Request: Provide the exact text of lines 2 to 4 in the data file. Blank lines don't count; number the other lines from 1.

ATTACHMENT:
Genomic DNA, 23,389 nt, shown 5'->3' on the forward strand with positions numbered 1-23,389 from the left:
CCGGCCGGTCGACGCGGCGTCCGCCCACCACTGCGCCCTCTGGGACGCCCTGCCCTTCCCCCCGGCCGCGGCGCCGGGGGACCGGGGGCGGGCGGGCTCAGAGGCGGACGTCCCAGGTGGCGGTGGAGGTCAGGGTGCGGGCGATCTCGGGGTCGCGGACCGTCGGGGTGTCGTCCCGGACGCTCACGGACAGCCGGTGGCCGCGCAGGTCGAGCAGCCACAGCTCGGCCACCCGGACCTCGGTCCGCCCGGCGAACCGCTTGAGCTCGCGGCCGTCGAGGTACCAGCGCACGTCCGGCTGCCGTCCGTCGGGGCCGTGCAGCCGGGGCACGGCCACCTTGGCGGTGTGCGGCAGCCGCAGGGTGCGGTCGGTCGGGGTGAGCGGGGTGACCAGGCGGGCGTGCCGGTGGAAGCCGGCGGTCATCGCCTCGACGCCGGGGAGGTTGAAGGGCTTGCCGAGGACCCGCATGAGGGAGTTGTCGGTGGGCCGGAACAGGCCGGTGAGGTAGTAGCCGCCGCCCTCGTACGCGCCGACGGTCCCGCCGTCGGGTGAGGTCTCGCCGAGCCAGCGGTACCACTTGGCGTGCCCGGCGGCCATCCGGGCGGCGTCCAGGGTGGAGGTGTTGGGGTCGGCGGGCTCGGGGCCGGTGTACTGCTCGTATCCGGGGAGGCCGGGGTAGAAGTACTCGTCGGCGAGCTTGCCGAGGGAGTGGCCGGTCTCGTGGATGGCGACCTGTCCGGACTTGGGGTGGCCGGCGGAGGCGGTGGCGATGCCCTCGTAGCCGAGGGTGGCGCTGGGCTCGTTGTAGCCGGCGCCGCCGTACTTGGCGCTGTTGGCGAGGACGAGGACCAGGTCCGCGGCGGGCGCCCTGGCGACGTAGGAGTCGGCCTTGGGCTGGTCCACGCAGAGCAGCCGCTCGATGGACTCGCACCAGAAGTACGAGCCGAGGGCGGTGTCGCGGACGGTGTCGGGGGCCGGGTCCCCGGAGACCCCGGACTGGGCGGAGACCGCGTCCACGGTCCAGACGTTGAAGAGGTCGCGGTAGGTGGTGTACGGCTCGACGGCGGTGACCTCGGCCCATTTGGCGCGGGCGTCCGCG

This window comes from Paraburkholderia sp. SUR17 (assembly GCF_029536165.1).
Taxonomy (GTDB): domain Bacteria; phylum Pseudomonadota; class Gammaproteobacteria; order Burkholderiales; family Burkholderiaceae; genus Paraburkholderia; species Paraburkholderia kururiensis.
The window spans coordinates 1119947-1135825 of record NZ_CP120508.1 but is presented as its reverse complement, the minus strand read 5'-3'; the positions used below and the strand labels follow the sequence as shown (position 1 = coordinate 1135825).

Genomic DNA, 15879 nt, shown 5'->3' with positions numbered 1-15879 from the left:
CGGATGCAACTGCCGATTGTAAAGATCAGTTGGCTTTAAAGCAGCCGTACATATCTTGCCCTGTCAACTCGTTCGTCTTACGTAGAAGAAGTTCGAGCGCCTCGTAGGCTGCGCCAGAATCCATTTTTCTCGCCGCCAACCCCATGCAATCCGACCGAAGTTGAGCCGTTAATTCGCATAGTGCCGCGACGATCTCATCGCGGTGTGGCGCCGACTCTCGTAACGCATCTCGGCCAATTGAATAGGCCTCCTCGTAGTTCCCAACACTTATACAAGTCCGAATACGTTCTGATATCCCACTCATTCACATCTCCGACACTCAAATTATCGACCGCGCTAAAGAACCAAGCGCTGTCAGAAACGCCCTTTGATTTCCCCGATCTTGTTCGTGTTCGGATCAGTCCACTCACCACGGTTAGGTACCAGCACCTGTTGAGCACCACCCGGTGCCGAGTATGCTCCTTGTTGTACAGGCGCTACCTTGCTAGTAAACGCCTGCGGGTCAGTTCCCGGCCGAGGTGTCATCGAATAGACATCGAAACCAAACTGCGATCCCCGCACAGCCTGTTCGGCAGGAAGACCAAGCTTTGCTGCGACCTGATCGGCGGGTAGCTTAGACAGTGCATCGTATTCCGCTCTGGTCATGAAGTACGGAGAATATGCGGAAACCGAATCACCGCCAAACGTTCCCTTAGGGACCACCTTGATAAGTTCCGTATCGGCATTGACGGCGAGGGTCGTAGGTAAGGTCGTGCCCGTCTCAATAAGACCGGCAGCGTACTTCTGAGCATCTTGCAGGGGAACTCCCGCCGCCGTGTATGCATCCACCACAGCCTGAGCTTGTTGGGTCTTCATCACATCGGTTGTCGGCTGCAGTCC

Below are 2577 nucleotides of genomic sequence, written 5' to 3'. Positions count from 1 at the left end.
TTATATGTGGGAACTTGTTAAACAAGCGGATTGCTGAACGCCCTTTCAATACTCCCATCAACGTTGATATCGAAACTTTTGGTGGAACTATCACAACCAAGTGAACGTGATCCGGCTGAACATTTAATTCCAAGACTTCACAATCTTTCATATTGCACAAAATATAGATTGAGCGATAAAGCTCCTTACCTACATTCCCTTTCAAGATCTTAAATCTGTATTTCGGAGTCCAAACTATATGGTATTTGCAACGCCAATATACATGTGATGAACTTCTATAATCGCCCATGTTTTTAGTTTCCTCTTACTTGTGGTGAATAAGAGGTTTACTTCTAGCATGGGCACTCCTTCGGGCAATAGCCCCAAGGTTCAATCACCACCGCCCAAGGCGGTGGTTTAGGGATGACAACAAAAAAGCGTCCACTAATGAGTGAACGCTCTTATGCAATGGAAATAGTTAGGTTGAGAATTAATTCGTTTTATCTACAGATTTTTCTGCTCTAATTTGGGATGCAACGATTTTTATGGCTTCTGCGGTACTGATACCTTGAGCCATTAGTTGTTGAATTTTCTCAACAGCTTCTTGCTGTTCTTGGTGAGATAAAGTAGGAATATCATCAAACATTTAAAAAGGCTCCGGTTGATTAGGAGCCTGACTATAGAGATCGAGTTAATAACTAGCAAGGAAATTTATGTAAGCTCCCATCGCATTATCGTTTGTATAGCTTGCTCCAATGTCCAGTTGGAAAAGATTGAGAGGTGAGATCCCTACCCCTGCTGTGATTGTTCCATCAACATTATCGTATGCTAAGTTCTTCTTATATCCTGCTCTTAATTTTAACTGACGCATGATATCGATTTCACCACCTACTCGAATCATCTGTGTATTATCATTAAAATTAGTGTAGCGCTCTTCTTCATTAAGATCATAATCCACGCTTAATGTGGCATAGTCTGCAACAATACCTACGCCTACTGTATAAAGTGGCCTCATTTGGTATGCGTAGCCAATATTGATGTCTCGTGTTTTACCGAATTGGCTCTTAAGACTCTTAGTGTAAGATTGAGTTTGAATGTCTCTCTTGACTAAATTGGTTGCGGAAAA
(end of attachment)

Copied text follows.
CCGGCCGGTCGACGCGGCGTCCGCCCACCACTGCGCCCTCTGGGACGCCCTGCCCTTCCCCCCGGCCGCGGCGCCGGGGGACCGGGGGCGGGCGGGCTCAGAGGCGGACGTCCCAGGTGGCGGTGGAGGTCAGGGTGCGGGCGATCTCGGGGTCGCGGACCGTCGGGGTGTCGTCCCGGACGCTCACGGACAGCCGGTGGCCGCGCAGGTCGAGCAGCCACAGCTCGGCCACCCGGACCTCGGTCCGCCCGGCGAACCGCTTGAGCTCGCGGCCGTCGAGGTACCAGCGCACGTCCGGCTGCCGTCCGTCGGGGCCGTGCAGCCGGGGCACGGCCACCTTGGCGGTGTGCGGCAGCCGCAGGGTGCGGTCGGTCGGGGTGAGCGGGGTGACCAGGCGGGCGTGCCGGTGGAAGCCGGCGGTCATCGCCTCGACGCCGGGGAGGTTGAAGGGCTTGCCGAGGACCCGCATGAGGGAGTTGTCGGTGGGCCGGAACAGGCCGGTGAGGTAGTAGCCGCCGCCCTCGTACGCGCCGACGGTCCCGCCGTCGGGTGAGGTCTCGCCGAGCCAGCGGTACCACTTGGCGTGCCCGGCGGCCATCCGGGCGGCGTCCAGGGTGGAGGTGTTGGGGTCGGCGGGCTCGGGGCCGGTGTACTGCTCGTATCCGGGGAGGCCGGGGTAGAAGTACTCGTCGGCGAGCTTGCCGAGGGAGTGGCCGGTCTCGTGGATGGCGACCTGTCCGGACTTGGGGTGGCCGGCGGAGGCGGTGGCGATGCCCTCGTAGCCGAGGGTGGCGCTGGGCTCGTTGTAGCCGGCGCCGCCGTACTTGGCGCTGTTGGCGAGGACGAGGACCAGGTCCGCGGCGGGCGCCCTGGCGACGTAGGAGTCGGCCTTGGGCTGGTCCACGCAGAGCAGCCGCTCGATGGACTCGCACCAGAAGTACGAGCCGAGGGCGGTGTCGCGGACGGTGTCGGGGGCCGGGTCCCCGGAGACCCCGGACTGGGCGGAGACCGCGTCCACGGTCCAGACGTTGAAGAGGTCGCGGTAGGTGGTGTACGGCTCGACGGCGGTGACCTCGGCCCATTTGGCGCGGGCGTCCGCG

This window comes from Paraburkholderia sp. SUR17 (assembly GCF_029536165.1).
Taxonomy (GTDB): domain Bacteria; phylum Pseudomonadota; class Gammaproteobacteria; order Burkholderiales; family Burkholderiaceae; genus Paraburkholderia; species Paraburkholderia kururiensis.